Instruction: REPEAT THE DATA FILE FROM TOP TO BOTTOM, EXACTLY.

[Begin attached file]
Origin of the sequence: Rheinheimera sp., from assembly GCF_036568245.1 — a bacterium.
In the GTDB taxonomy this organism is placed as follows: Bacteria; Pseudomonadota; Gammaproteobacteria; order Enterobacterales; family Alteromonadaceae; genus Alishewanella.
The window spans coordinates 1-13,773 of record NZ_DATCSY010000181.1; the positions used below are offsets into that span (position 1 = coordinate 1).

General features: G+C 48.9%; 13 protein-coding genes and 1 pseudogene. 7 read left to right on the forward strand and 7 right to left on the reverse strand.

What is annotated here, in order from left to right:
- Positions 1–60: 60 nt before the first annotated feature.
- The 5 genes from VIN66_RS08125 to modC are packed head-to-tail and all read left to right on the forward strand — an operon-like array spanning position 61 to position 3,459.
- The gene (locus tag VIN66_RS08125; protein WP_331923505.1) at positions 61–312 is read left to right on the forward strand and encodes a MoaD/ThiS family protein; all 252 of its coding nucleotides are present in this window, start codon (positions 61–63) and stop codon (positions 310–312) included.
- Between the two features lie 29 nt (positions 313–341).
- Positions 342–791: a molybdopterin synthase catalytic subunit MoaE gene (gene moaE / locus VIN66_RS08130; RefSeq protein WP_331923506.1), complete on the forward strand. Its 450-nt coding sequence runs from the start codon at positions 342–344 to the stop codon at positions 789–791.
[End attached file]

Origin of the sequence: Rheinheimera sp., from assembly GCF_036568245.1 — a bacterium.
In the GTDB taxonomy this organism is placed as follows: Bacteria; Pseudomonadota; Gammaproteobacteria; order Enterobacterales; family Alteromonadaceae; genus Alishewanella.
The window spans coordinates 1-13,773 of record NZ_DATCSY010000181.1; the positions used below are offsets into that span (position 1 = coordinate 1).

General features: G+C 48.9%; 13 protein-coding genes and 1 pseudogene. 7 read left to right on the forward strand and 7 right to left on the reverse strand.

What is annotated here, in order from left to right:
- Positions 1–60: 60 nt before the first annotated feature.
- The 5 genes from VIN66_RS08125 to modC are packed head-to-tail and all read left to right on the forward strand — an operon-like array spanning position 61 to position 3,459.
- The gene (locus tag VIN66_RS08125; protein WP_331923505.1) at positions 61–312 is read left to right on the forward strand and encodes a MoaD/ThiS family protein; all 252 of its coding nucleotides are present in this window, start codon (positions 61–63) and stop codon (positions 310–312) included.
- Between the two features lie 29 nt (positions 313–341).
- Positions 342–791: a molybdopterin synthase catalytic subunit MoaE gene (gene moaE / locus VIN66_RS08130; RefSeq protein WP_331923506.1), complete on the forward strand. Its 450-nt coding sequence runs from the start codon at positions 342–344 to the stop codon at positions 789–791.